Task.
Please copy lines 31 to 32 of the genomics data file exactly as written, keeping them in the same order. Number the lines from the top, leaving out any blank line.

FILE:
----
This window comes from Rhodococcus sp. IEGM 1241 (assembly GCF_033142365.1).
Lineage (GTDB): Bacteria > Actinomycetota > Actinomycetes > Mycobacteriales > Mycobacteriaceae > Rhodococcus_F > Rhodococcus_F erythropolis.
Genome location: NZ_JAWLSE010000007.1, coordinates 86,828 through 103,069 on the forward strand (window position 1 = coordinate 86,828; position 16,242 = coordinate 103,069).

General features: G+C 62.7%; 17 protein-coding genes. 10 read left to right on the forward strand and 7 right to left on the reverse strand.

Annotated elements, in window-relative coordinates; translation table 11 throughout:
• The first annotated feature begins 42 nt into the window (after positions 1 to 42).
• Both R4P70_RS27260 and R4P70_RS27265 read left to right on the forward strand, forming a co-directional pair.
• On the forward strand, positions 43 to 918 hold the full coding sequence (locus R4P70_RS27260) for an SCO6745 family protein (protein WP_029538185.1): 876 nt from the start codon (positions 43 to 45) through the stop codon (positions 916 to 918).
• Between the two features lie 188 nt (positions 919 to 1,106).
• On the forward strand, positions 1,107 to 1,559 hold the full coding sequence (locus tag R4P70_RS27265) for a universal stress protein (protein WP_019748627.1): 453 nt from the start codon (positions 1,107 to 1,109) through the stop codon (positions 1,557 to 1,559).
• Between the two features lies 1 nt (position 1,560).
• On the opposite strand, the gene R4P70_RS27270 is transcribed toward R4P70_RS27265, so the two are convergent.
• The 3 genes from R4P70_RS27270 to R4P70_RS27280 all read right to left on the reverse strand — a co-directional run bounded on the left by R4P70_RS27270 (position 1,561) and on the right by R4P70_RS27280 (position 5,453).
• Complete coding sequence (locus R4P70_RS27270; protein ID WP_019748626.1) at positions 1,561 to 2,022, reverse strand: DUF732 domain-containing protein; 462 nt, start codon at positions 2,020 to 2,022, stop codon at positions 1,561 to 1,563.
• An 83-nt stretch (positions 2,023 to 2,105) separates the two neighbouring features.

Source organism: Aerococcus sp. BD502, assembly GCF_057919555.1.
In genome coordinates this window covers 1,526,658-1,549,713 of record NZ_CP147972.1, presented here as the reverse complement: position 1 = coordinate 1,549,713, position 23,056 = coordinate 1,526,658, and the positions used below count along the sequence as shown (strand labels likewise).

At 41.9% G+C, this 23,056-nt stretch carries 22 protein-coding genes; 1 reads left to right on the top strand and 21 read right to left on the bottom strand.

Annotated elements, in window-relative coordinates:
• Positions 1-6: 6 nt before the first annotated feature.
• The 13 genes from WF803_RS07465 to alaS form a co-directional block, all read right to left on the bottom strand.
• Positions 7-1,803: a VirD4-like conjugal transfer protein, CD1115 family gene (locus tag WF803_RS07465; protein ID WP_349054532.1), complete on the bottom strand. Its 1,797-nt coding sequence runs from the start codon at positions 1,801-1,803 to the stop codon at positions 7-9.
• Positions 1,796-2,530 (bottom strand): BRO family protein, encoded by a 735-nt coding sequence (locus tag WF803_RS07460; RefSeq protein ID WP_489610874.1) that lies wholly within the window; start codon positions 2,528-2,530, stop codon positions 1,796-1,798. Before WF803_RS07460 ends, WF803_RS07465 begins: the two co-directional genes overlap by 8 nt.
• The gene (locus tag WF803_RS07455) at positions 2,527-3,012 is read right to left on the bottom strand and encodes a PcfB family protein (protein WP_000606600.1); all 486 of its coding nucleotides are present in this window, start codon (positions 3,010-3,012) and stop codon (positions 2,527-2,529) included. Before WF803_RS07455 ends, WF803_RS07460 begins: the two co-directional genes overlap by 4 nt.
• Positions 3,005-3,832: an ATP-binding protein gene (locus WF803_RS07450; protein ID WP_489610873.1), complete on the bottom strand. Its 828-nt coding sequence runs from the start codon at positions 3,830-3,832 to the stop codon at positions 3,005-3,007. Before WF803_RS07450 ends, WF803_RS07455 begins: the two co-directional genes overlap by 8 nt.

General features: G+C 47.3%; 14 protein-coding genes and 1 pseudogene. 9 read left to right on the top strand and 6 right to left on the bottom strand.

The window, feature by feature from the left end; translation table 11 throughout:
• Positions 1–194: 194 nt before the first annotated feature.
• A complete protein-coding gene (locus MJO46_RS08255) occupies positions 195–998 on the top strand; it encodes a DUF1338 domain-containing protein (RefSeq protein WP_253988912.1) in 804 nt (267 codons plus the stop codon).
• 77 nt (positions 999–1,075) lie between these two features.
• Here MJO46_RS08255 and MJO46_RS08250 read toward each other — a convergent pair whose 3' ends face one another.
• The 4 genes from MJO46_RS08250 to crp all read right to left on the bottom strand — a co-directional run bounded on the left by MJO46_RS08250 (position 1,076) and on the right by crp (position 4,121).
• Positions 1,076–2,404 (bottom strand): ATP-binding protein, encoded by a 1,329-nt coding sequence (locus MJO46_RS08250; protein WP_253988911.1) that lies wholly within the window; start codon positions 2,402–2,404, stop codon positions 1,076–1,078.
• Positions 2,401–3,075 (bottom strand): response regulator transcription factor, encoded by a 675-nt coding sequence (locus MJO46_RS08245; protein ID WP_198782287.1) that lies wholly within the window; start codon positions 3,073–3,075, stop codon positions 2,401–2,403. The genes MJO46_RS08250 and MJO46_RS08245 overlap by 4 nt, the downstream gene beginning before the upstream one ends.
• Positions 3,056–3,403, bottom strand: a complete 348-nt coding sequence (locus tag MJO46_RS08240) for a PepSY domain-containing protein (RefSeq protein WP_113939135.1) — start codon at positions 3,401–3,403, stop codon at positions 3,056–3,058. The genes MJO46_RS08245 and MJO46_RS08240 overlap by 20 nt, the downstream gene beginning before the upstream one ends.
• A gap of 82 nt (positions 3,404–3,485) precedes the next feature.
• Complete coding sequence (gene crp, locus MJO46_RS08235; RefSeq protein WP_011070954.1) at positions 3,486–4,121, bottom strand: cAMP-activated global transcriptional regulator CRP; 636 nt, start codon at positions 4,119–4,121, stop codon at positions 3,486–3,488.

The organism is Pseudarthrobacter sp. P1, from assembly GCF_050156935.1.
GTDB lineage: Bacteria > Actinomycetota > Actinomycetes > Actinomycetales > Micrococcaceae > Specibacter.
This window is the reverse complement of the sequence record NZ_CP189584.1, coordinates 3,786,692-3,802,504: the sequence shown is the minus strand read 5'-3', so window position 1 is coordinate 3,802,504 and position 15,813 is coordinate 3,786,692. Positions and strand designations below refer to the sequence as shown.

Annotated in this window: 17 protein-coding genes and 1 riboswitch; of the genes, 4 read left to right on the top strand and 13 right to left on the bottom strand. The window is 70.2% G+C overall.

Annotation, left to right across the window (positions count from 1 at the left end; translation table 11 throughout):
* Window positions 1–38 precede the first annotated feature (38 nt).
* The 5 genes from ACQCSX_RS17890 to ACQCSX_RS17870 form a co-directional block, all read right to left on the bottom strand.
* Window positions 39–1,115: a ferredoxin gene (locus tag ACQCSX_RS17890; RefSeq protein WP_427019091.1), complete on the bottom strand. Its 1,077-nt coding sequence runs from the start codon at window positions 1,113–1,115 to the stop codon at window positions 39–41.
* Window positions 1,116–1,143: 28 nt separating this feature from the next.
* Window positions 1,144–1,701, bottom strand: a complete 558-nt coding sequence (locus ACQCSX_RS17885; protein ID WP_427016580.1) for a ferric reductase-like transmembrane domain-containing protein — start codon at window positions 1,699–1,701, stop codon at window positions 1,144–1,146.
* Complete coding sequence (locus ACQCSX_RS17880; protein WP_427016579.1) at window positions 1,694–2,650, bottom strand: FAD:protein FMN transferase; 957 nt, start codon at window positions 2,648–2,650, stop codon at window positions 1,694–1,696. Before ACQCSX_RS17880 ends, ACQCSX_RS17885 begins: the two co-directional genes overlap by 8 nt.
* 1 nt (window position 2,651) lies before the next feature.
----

• Here MJO46_RS08255 and MJO46_RS08250 read toward each other — a convergent pair whose 3' ends face one another.
• The 4 genes from MJO46_RS08250 to crp all read right to left on the bottom strand — a co-directional run bounded on the left by MJO46_RS08250 (position 1,076) and on the right by crp (position 4,121).